Job Search By The Numbers

This week we’re discussing some job search metrics that are downright fascinating and too poignant to ignore. This post is not meant to scare or discourage. In fact, we hope that it serves as motivation for job finders to want to become more informed about the world in which they’re looking for work.

So you know looking for a job is hard, but…how hard?

The Competition

  • Although it varies depending on employer, job, location and other factors, the average job gets 250 resumes submitted for it, the first of which is received within 200 seconds of the job being posted. “Boom: that just happened” applies to job search too. And the overall competition is staggering. WorkInTexas.com gets 75K new resumes every month (and that’s just Texas). Monster (nationwide) gets about 425K new resumes every month.
  • How to combat? Research what industry experts can tell you about how to best prepare your resume. And be diligent in your search: The one time you let up might be the one time you miss being first to find the perfect job that just posted.

The Funnel

  • The average online job gets about 1000 views. 200 of those will take the next step (maybe going to the corporate site to complete an app or submit a resume). 100 will apply. 75 will get screened out by the ATS (see: The Modern Resume). 25 will be seen by the hiring manager. 4-6 will be considered. 1-3 will be interviewed. 1 will be offered the job. And 80% of the time that 1 will accept.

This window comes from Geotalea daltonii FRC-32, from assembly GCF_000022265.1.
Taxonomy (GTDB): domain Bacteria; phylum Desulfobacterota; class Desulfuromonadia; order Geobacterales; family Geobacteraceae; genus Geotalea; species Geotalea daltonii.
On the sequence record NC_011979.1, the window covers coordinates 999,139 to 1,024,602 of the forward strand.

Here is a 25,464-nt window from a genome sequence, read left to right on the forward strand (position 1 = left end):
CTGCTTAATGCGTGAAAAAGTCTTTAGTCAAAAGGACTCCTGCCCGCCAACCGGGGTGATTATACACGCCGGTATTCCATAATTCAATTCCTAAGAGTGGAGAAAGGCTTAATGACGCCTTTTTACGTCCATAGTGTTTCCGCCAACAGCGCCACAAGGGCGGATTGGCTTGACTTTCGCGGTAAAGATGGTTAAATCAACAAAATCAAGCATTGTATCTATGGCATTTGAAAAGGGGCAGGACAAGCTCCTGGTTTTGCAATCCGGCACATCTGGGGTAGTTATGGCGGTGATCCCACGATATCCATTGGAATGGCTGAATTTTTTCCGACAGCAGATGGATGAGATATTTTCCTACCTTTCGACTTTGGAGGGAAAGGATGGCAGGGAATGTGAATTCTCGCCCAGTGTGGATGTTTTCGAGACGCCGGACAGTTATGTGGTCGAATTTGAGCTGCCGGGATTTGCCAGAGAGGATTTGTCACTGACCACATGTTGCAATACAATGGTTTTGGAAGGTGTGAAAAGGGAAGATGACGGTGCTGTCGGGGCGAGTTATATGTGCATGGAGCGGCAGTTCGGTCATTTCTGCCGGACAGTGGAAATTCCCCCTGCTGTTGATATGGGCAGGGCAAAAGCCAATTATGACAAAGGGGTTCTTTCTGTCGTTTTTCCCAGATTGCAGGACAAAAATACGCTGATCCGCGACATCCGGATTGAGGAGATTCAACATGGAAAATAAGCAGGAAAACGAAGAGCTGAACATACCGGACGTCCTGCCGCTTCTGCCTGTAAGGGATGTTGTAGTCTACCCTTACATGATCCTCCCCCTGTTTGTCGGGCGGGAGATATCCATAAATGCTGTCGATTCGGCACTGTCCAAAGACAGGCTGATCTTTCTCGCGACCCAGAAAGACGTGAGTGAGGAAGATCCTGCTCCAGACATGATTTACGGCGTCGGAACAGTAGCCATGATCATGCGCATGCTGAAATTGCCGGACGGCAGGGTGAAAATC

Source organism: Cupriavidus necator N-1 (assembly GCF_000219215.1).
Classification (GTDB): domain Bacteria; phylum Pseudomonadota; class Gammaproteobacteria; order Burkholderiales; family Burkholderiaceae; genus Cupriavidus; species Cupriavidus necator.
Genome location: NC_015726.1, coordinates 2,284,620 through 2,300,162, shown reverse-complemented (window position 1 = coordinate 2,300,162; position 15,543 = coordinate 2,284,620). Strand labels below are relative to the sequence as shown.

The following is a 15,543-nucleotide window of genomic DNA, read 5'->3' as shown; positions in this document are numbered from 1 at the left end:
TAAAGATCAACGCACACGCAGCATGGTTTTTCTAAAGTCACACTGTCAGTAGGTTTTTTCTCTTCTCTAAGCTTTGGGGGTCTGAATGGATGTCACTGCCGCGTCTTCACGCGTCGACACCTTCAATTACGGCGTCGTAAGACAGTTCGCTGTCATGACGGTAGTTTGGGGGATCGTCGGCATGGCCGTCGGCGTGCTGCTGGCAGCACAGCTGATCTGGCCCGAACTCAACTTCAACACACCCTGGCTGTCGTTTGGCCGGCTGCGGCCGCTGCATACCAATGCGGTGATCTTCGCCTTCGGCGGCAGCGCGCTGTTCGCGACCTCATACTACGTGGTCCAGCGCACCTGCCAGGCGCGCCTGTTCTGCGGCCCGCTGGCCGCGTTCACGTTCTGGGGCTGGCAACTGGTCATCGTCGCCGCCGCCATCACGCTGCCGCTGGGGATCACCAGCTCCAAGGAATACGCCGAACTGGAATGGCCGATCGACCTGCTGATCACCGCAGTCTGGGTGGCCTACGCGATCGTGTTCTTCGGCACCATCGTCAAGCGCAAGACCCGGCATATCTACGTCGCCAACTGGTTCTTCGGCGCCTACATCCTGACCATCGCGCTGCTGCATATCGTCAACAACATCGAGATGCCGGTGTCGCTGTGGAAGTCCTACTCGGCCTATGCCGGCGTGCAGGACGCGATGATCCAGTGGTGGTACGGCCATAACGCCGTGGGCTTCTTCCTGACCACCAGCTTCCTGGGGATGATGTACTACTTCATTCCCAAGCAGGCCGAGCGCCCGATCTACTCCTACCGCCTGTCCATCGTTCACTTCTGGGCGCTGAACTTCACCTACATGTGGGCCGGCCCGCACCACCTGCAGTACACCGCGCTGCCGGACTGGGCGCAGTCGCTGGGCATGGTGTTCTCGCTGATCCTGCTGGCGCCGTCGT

• How to combat? Know what you want. Be honest with yourself about what you can and can’t (and will and won’t) do. Get smart about how (and where) to look for the types of jobs you’re interested in. Network: don’t be afraid to tell people you’re looking. Knowing someone (or knowing someone who knows someone) is still the best way to get a job.

The Review

  • The average resume/application that MAKES it to a hiring manager gets 6 seconds of eye-time. That’s a deep breath. And 4 of those 6 seconds are spent looking at 4 things: job title, company name, start/end dates, and education. That leaves a mere 2 seconds to find something else interesting.
  • How to combat? Even if you don’t like it, knowing can help you better prepare the documents that represent you.

The Error

  • One single error on a resume or application cuts your chances of making it through the screening process by 61%. And listing an inappropriate email address increases that likelihood to 76%.
  • How to combat? Take the time to proof-read, and when you think it’s good let someone else read it. And think ahead: Don’t use a social email address for a professional engagement.

The Rest

  • Even with all this, a resume or application still only gets you an interview. And even if you do everything right, the odds aren’t in your favor.
  • Good news is employers post jobs with intent to fill them, which is why it’s so important to learn, to apply, and to adjust. Get smart about looking for a job, give yourself every chance to be successful and you will be.

If you need any help, please contact your nearest workforce solutions offices. Good luck.

      * Thanks to our friends at ere.net for the help with this research.

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